Murray Energy Corp. v. Envtl. Prot. Agency, 15-1385

CourtUnited States Courts of Appeals. United States Court of Appeals (District of Columbia)
Citation936 F.3d 597
Docket NumberC/w 15-1392, 15-1490, 15-1491, 15-1494,No. 15-1385,15-1385
Parties MURRAY ENERGY CORPORATION, Petitioner v. ENVIRONMENTAL PROTECTION AGENCY, Respondent American Lung Association, et al., Intervenors
Decision Date23 August 2019

Seth L. Johnson, Washington, DC, argued the cause for Public Health and Environmental Petitioners. With him on the briefs were Joshua Stebbins, Joshua Berman, David S. Baron, Washington, DC, and Paul Cort.

Dominic E. Draye, Deputy Solicitor General, Office of the Attorney General for the State of Arizona, argued the cause for State Petitioners. With him on the briefs were Mark Brnovich, Attorney General, John R. Lopez, IV, Solicitor General, Keith Miller, Associate Solicitor, Joshua L. Kaul, Attorney General, Office of the Attorney General for the State of Wisconsin, Misha Tseytlin, Solicitor General, Daniel P. Lennington, Assistant Attorney General, Leslie C. Rutledge, Attorney General, Office of the Attorney General for the State of Arkansas, Lee Rudofsky, Solicitor General, Jamie L. Ewing, Assistant Attorney General, Jeff Landry, Attorney General, Office of the Attorney General for the State of Louisiana, Steven B. ABeaux@ Jones, Assistant Attorney General, Wayne Stenehjem, Attorney General, Office of the Attorney General for the State of North Dakota, Margaret I. Olson, Assistant Attorney General, Peter S. Glaser, Carroll W. AMack@ McGuffey, Andy Beshear, Attorney General, Office of the Attorney G eneral for the Co mmonwealth of Ken tucky, Joseph A. Newberg, II, Ass istant Attorney G eneral, Lara Katz , Assistant Attorney General, Office of the Attorney General for the State of New Mexico, Ken Paxton, Attorney General, Office of the Attorney General for the State of Texas, Priscilla M. Hubenak, Chief, Craig J. Pritzlaff, Assistant Attorney Gen eral, E. Scott Pruitt , Attorney General at the time the brief was filed, Office of the Attorney General for the State of Oklahoma, P. Clayton Eubanks, Deputy Solicitor General, and Sean Reyes, Attorney General, Office of the State of Utah. Mithun Mansinghani, Attorney, Office of the Attorney General for the State of Oklahoma, Lisa M. Mitchell, Assistant Attorney Genera l, Office of the Attorney General for the State of Texas, Oramel H. Skinner, III, Solicitor, Office of t he Attorney General for th e State of Arizona, Sarah Adkins and Samuel R. Flynn, Assistant Attorneys Gen eral, and Gregory T. Dutton, Counsel, Office of the Attorney General for the Commonwealth of Kentucky, Steven C. Kilpatrick, Assistant Attorney General, Office of the Attorney General for the State of Wisconsin, Elizabeth B. Murrill and Harry J. Vorhoff, Assistant Attorneys General, Office of the Attorney General for the State of Louisiana, entered appearances.

James R. Bieke, Washington, DC, argued the cause for Industry Petitioners. With him on the briefs were Roger R. Martella, Joel F. Visser, Scott C. Oostdyk, E. Duncan Getchell, Jr., Michael H. Brady, Thomas A. Lorenzen, Robert J. Meyers, Linda E. Kelly, Quentin Riegel, Leland P. Frost, Michael B. Schon, Elizabeth L. Horner, Lucinda Minton Langworthy, Aaron M. Flynn, Steven P. Lehotsky, Sheldon B. Gilbert, Stacy Linden, and Richard S. Moskowitz. Peter C. Tolsdorf entered an appearance.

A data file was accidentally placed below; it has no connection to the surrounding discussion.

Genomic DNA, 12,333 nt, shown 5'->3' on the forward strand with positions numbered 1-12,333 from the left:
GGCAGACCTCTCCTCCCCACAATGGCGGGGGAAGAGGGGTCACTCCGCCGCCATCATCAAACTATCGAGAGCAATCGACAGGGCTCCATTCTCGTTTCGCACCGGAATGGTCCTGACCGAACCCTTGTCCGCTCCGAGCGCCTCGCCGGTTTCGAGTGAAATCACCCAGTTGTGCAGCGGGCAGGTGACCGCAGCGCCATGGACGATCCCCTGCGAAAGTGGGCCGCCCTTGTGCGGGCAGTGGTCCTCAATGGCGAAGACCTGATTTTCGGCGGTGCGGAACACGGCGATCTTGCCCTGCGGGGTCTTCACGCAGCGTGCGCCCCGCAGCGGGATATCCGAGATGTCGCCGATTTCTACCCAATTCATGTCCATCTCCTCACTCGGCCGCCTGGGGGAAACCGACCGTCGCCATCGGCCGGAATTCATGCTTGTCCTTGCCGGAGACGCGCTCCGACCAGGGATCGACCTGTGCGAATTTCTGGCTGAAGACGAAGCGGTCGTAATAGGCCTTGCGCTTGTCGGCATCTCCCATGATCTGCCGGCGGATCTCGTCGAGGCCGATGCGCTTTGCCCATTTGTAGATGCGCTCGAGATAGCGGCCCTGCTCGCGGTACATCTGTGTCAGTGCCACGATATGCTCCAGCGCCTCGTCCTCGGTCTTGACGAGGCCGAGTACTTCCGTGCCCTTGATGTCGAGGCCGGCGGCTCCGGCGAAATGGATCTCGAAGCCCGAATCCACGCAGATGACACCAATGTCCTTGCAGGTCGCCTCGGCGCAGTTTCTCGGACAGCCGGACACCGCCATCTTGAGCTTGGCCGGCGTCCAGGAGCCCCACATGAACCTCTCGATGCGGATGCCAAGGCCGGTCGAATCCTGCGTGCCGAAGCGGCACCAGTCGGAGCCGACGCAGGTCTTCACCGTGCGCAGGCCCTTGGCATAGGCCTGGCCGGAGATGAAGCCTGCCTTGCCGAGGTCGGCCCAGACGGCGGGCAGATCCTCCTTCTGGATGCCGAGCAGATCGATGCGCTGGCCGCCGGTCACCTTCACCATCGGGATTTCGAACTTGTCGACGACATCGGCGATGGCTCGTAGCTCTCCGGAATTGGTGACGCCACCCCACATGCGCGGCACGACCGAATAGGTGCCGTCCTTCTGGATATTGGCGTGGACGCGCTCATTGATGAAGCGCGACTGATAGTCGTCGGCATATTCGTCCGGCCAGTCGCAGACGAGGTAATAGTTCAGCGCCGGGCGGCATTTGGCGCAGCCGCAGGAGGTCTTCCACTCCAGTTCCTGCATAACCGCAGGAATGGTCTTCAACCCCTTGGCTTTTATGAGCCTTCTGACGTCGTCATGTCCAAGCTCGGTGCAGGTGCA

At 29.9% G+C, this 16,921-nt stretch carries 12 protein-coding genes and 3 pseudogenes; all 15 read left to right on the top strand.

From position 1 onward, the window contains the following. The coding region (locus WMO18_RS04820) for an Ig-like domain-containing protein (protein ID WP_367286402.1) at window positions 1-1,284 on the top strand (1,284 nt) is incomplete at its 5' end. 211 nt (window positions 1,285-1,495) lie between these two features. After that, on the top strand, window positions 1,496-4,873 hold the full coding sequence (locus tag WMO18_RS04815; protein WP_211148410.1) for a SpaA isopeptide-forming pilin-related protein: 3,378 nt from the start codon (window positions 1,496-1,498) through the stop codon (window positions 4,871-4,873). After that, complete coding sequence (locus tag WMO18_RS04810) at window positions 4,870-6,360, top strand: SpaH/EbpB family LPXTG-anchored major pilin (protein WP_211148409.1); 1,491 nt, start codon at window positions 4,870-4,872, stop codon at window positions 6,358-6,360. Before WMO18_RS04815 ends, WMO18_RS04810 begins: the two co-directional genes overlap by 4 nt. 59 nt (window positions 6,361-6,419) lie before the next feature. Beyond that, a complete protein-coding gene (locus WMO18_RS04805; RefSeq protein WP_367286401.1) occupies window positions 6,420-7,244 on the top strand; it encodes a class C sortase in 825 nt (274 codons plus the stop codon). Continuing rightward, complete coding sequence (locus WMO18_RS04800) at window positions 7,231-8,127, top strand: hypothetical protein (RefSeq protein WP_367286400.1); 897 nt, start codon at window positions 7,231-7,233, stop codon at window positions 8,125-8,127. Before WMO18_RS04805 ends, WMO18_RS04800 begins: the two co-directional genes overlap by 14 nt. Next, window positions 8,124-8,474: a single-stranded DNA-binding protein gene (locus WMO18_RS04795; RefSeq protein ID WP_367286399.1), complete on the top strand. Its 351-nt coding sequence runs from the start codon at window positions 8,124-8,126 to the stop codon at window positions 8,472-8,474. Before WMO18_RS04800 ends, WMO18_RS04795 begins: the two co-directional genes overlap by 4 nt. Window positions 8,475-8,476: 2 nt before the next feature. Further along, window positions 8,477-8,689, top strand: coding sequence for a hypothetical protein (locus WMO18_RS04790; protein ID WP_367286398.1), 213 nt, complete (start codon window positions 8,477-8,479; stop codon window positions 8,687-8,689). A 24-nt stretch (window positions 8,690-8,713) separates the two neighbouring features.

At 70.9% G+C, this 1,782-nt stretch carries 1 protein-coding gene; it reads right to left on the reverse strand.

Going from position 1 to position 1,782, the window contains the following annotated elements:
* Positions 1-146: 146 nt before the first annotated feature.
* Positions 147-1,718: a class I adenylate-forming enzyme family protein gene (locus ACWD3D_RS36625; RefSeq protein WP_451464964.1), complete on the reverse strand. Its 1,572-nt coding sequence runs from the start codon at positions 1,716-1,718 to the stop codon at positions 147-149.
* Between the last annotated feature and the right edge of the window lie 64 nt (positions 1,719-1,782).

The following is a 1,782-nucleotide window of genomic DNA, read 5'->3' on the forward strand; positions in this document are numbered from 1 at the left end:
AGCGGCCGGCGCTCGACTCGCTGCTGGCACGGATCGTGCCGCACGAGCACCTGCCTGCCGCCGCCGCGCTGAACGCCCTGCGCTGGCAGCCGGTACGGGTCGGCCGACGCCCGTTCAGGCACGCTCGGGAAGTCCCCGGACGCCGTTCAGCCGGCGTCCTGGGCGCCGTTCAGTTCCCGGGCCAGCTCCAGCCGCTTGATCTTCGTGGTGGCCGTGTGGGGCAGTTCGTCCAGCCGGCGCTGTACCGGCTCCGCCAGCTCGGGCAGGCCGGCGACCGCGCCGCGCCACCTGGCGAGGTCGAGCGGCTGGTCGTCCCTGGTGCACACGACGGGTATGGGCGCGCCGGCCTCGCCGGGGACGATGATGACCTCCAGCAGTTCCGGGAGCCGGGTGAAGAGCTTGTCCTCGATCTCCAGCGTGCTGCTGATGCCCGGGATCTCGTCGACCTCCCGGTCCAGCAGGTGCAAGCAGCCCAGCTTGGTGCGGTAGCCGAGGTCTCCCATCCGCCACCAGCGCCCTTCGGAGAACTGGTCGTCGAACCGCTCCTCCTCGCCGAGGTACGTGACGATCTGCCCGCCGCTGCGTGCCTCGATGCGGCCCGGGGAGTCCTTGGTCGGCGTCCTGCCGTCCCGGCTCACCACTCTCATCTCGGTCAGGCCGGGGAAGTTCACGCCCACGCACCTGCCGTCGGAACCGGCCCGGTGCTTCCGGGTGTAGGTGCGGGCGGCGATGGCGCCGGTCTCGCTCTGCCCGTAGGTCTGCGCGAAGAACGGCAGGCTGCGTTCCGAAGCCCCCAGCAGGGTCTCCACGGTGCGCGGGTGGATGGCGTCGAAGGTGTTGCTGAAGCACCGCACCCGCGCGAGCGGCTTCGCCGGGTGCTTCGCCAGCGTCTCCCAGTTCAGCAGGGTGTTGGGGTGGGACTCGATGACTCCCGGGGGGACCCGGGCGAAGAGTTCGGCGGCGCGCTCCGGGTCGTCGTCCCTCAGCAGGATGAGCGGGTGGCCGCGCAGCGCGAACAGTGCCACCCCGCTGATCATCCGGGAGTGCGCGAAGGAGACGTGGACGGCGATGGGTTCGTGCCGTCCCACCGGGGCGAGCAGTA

Hope M. Babcock, Washington, DC, and Sarah J. Fox were on the brief for amici curiae American Thoracic Society, et al. in support of petitioners Sierra Club, et al.

Thomas J. Ward, Washington, DC, was on the brief for amicus curiae The National Association of Home Builders in support of Industry and State Petitioners.

Justin Heminger, Washington, DC, and Simi Bhat, Trial Attorneys, U.S. Department of Justice, argued the causes for respondent. With them on the brief were John C. Cruden, Assistant Attorney General at the time the brief was filed, and David Orlin, Steven Silverman, and Brian Doster, Attorneys, U.S. Environmental Protection Agency. Jon M. Lipshultz, Attorney, U.S. Department of Justice, entered an appearance.

James R. Bieke, Washington, DC, argued the cause for Industry Respondent-Intervenors. With him on the brief were Roger R. Martella, Joel F. Visser, Lucinda Minton Langworthy, Aaron M. Flynn, Thomas A. Lorenzen, Robert J. Meyers, Stacy Linden, Richard S. Moskowitz, Steven P. Lehotsky, Sheldon B. Gilbert, Linda E. Kelly, Quentin Riegel, Leland P. Frost, Michael B. Schon, Elizabeth Horner, and Leslie A. Hulse. Peter C. Tolsdorf entered an appearance.

Seth L. Johnson, Washington, DC, argued the cause for Health and Environmental Respondent-Intervenors. With him on the brief was David S. Baron. Joshua A. Berman and Joshua R. Stebbins entered appearances.

Jonathan Weiner, Deputy Attorney General, Office of the Attorney General for the State of California, argued the cause for State Amici in support of respondent. With him on the brief were Kamala D. Harris, Attorney General at the time the brief was filed, Robert W. Byrne, Senior Assistant Attorney General, and Gavin G. McCabe, Supervising Deputy Attorney General. Melinda Pilling, Attorney, entered an appearance.